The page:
Photo: Pixabay Diabetes is fast becoming the most expensive disease in many countries, although there are still no clear numbers in most of these. In the United States alone, for example, it costs more than US $ 100,000 million (one hundred billion) annually for diagnosis and treatment.
With an estimated 285 million diabetics worldwide (and a projected number of 438 million in 2030), this condition is becoming one of the greatest threats to overall health.
Is there a potential cure on the horizon?
A collaboration between American and Chinese universities published in the American Journal of Biomedical Sciences revealed a possible hidden link between cannabis and diabetes. The study found that marijuana smokers, on average, have lower levels of glucose in their bodies than non-smokers . This means, of course, that the former also produce insulin more efficiently than the other group.
High blood sugar levels inhibit, and eventually completely atrophy the ability of the pancreas to produce insulin and that is when a person with diabetes is diagnosed.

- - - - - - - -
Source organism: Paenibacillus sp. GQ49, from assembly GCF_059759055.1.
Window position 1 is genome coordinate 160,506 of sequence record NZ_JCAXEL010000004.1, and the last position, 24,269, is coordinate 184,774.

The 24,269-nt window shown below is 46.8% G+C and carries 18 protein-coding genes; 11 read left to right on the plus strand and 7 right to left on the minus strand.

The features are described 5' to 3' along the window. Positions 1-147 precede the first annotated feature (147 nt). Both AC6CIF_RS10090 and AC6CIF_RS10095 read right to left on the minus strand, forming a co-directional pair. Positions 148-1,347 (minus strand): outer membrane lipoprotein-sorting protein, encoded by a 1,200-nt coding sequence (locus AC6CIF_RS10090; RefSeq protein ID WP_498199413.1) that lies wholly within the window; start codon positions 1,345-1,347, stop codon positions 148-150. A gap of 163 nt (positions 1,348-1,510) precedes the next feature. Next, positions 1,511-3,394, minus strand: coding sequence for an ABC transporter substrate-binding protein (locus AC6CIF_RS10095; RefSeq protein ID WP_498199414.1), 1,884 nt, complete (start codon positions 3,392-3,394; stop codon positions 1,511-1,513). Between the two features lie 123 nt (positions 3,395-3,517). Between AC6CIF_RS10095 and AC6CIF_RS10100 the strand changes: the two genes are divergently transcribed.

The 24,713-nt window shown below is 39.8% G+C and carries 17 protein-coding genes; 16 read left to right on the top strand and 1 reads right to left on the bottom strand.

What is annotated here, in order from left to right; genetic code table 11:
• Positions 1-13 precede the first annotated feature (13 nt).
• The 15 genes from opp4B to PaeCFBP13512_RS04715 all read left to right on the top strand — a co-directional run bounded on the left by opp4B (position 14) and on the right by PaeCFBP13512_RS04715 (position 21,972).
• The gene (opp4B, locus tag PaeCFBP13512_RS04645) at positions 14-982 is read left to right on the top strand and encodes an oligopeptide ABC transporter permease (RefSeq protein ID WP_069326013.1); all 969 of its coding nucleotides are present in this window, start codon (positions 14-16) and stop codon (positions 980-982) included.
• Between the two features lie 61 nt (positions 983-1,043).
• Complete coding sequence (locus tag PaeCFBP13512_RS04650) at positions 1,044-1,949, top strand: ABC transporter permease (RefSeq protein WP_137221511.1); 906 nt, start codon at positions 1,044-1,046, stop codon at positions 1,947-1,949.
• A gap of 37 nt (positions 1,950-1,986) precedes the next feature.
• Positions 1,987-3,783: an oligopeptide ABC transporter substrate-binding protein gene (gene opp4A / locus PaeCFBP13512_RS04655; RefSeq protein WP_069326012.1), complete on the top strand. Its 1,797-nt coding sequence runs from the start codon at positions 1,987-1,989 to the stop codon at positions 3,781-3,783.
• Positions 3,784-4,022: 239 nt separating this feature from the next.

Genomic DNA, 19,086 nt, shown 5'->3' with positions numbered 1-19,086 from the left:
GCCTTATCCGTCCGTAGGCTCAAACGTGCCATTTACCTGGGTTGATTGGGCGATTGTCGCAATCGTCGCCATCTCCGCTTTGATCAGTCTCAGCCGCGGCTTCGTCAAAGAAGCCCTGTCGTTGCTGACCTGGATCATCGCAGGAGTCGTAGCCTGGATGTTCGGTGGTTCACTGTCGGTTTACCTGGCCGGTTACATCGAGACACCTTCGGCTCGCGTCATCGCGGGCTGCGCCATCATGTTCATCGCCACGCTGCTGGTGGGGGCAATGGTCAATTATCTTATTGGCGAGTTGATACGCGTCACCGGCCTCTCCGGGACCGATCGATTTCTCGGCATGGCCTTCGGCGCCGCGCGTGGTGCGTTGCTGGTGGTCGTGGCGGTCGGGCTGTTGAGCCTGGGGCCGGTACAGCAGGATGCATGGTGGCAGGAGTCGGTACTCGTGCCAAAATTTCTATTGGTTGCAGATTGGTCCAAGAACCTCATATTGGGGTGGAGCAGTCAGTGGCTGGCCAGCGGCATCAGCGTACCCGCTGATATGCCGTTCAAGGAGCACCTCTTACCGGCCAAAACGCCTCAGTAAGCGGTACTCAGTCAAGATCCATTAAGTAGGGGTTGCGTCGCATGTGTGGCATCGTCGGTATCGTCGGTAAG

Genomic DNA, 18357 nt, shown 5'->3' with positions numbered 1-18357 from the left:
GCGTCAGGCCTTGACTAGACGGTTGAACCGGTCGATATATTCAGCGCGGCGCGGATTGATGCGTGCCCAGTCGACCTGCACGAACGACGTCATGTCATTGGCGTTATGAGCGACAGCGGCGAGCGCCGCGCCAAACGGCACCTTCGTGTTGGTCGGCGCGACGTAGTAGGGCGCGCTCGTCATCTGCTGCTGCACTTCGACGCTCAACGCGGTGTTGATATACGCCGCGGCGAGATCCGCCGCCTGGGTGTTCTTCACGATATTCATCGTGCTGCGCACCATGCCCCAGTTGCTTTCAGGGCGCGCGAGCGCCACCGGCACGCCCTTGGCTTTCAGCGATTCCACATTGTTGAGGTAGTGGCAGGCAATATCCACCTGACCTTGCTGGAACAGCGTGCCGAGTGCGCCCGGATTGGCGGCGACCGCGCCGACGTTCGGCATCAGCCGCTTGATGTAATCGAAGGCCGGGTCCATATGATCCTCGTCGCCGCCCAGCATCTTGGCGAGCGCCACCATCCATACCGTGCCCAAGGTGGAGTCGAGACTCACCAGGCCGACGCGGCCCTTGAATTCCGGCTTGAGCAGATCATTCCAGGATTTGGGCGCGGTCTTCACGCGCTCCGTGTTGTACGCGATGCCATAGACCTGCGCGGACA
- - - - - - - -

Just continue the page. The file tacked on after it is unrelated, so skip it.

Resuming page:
Cannabis and diabetes, a long study relationship
The American Alliance for Medicinal Cannabis (AAMC) suggests that the controversial plant can suppress arterial inflammation and prevent the development of cardiovascular diseases in diabetics, through its activation of CB2 receptors;
Cannabinoids such as THC help the blood vessels remain dilated, as well as relieve symptoms such as cramps, restless leg syndrome and ankle inflammation common to people affected by diabetes.
A 2013 year study , published in The American Journal of Medicine , reported that, compared to non-smokers, subjects who had smoked in the last month showed:
Fasting insulin levels 16% lower
17% less insulin resistance
Higher levels of high density lipoprotein cholesterol (HDL-C)
A smaller waist circumference
The last point is particularly interesting: taking into account all stereotypes about cannabis, such as those who consume it shortly after they have a voracious hunger, the most ironic finding is that cannabis users had smaller waists on average than their counterparts. homologous non-smokers.

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